The business case for Fox News dropping Bill O’Reilly wasn’t his actions, it was his age

From generation to generation.
From generation to generation.
Image: AP Photo/Mary Altaffer
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For all of Bill O’Reilly’s problems at Fox News, the one that has garnered the least attention is probably the one most responsible for his dismissal: His audience is dying.

According to CNN, the average age of viewers of The O’Reilly Factor was 72. The average life expectancy for males in the US is 78, meaning the average O’Reilly viewer will die off about halfway through US president Donald Trump’s second term.

Of course, that average viewer doesn’t really exist, and Trump hasn’t been re-elected yet, but the point holds: Fox News, which has graced America and cable television with its presence since 1996, is battling an extinction problem.

The network’s 21 years of conservative empire-building was largely helmed by Roger Ailes, until Ailes left under his own cloud last year. Ailes and O’Reilly were late in middle age when they started their long, strange trip into red-state living rooms across America on Rupert Murdoch’s cloud of dreams. Now they are 76 and 67, respectively, and gone from the payroll.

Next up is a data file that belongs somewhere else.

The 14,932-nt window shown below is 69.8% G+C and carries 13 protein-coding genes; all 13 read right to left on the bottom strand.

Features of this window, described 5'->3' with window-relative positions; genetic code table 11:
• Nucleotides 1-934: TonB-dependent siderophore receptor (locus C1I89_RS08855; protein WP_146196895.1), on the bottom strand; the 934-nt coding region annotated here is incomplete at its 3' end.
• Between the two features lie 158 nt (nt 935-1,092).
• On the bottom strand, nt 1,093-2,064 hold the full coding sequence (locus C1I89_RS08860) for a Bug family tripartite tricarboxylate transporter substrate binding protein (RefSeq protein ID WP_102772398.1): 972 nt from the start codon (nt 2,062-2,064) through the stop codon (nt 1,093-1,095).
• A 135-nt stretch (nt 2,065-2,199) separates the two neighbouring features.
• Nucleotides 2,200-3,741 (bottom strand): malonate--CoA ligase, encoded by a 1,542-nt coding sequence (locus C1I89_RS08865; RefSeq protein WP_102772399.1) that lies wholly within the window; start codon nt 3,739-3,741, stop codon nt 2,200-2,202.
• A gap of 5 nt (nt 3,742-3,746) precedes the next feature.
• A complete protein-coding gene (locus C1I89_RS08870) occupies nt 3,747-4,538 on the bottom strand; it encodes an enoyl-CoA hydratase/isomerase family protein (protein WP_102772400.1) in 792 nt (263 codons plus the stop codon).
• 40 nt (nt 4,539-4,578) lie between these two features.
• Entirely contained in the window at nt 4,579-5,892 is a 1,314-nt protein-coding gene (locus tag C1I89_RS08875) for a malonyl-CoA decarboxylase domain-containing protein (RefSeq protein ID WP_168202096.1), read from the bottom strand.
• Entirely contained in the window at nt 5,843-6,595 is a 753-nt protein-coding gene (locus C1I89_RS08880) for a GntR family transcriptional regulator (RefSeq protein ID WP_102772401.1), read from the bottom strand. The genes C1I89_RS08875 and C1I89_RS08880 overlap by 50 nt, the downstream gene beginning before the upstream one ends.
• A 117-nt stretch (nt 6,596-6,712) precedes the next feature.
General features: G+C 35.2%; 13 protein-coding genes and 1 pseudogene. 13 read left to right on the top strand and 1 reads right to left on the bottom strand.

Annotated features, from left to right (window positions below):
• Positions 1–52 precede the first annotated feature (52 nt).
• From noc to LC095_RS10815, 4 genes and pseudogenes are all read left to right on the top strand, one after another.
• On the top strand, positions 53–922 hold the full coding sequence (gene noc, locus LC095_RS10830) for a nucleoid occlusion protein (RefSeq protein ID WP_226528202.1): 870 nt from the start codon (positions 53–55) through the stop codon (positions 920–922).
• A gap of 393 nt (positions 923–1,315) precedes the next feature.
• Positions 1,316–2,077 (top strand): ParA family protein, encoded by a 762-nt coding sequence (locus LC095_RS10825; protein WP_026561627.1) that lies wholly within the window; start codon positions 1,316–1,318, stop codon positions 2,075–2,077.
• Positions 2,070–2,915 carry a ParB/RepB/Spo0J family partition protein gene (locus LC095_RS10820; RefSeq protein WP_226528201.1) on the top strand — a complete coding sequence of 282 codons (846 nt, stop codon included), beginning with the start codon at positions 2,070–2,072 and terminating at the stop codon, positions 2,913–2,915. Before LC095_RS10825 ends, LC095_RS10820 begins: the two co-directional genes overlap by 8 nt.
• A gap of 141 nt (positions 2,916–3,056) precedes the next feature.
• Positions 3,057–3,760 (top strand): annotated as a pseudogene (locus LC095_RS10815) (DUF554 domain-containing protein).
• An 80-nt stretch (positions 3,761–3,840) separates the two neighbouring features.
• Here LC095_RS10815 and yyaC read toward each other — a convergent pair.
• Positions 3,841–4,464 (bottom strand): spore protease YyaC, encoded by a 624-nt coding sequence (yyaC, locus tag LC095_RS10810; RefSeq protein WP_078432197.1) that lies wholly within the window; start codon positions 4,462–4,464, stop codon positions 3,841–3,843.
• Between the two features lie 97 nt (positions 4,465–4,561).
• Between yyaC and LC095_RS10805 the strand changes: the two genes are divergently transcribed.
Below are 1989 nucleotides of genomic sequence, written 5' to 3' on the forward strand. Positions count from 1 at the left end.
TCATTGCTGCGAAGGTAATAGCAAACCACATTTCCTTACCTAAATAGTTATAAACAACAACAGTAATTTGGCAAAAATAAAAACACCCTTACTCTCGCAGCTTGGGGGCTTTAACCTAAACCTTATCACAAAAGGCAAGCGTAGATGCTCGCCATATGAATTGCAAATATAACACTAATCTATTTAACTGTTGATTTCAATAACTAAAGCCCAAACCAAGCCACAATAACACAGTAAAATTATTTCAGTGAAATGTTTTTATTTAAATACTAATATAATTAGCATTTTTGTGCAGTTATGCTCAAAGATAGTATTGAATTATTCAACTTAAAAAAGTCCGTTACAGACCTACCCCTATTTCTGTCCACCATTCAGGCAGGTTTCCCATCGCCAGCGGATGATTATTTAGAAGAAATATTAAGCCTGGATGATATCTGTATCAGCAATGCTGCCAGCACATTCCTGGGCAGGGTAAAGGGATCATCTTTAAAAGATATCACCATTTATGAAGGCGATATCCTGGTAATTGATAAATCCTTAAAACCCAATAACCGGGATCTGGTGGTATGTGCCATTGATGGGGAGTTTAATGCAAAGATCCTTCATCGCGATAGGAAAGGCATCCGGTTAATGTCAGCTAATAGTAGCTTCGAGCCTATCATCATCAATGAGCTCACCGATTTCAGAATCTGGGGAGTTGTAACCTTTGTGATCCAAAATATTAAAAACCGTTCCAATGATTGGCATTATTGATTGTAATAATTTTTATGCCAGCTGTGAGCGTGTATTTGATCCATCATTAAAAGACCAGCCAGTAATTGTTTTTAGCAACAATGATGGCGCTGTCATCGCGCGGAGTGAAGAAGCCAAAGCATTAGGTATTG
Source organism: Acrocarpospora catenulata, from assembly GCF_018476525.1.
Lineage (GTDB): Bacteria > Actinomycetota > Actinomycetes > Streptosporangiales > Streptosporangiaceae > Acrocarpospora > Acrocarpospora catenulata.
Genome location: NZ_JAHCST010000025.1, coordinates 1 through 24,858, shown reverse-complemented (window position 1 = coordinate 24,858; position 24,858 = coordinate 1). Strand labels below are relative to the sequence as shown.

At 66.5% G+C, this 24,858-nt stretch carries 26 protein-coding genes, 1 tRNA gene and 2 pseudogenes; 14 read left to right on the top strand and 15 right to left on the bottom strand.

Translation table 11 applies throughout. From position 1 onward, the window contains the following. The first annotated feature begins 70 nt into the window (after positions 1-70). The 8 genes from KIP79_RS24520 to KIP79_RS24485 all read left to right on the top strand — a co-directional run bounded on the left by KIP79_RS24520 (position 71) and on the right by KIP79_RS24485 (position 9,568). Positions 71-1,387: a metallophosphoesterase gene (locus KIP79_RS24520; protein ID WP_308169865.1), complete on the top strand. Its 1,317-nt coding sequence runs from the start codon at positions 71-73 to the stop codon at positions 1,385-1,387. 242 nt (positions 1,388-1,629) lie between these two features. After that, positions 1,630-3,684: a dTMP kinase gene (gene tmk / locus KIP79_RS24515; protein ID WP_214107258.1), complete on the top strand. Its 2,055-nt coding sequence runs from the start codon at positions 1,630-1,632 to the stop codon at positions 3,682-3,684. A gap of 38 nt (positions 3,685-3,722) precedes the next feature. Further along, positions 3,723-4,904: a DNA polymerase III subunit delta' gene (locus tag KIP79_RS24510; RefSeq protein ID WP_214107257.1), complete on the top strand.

Fox has not thrived because its viewers casually tune in—it persists because it reliably throws its captive audience red meat throughout the day. It’s not pretty what happens when the lion tamer loses a step, though. It’s not something you want to broadcast on live TV. The choice then for the Murdochs—Rupert and his sons, James and Lachlan—is to send out the old guard while they are on top.

The word was that Rupert, no spring chicken himself at 86, fought for O’Reilly to the last. But business considerations, like the pending management fitness review of his proposed merger with SkyTV in the UK, eventually outmatched all feints to loyalty.

From the outside looking in, the sexual harassment scandals facing O’Reilly, and Ailes before him, looked to be the kind of thing that could blow a conventional company apart. But Fox has never been conventional. As has become clear from years of dogged reporting by journalists Gabriel Sherman, Sarah Ellison, Emily Steel, and others, something is rotten in the state of Denmark—and has been for years. Nothing about the way Rupert Murdoch has ever operated suggests he is interested in overpaying celebrities of his own creation to work through their declining years, while putting his business interests at risk. He has shown us who he is over and over, and we should, as the saying goes, believe him.

The sexual harassment accusations against O’Reilly then, were not truly damning. They were not what sent him to the glue factory. They were simply the catalyst for closing a deal long in the making.